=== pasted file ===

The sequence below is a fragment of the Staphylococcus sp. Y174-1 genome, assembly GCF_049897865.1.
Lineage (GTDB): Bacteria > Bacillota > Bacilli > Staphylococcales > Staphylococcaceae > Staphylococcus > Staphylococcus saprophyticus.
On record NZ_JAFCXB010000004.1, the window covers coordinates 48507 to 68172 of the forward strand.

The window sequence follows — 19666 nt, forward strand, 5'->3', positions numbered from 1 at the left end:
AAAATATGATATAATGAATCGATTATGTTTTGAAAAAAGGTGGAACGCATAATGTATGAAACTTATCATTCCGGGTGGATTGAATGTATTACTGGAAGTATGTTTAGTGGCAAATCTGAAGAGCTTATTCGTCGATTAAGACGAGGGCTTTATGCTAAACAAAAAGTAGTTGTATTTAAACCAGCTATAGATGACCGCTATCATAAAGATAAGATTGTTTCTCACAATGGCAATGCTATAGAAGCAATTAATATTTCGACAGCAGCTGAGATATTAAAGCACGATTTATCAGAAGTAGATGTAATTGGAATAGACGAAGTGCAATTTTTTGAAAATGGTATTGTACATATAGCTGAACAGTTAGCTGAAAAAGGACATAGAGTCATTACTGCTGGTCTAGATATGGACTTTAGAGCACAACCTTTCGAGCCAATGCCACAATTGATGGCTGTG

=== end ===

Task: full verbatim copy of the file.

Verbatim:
The sequence below is a fragment of the Staphylococcus sp. Y174-1 genome, assembly GCF_049897865.1.
Lineage (GTDB): Bacteria > Bacillota > Bacilli > Staphylococcales > Staphylococcaceae > Staphylococcus > Staphylococcus saprophyticus.
On record NZ_JAFCXB010000004.1, the window covers coordinates 48507 to 68172 of the forward strand.

The window sequence follows — 19666 nt, forward strand, 5'->3', positions numbered from 1 at the left end:
AAAATATGATATAATGAATCGATTATGTTTTGAAAAAAGGTGGAACGCATAATGTATGAAACTTATCATTCCGGGTGGATTGAATGTATTACTGGAAGTATGTTTAGTGGCAAATCTGAAGAGCTTATTCGTCGATTAAGACGAGGGCTTTATGCTAAACAAAAAGTAGTTGTATTTAAACCAGCTATAGATGACCGCTATCATAAAGATAAGATTGTTTCTCACAATGGCAATGCTATAGAAGCAATTAATATTTCGACAGCAGCTGAGATATTAAAGCACGATTTATCAGAAGTAGATGTAATTGGAATAGACGAAGTGCAATTTTTTGAAAATGGTATTGTACATATAGCTGAACAGTTAGCTGAAAAAGGACATAGAGTCATTACTGCTGGTCTAGATATGGACTTTAGAGCACAACCTTTCGAGCCAATGCCACAATTGATGGCTGTG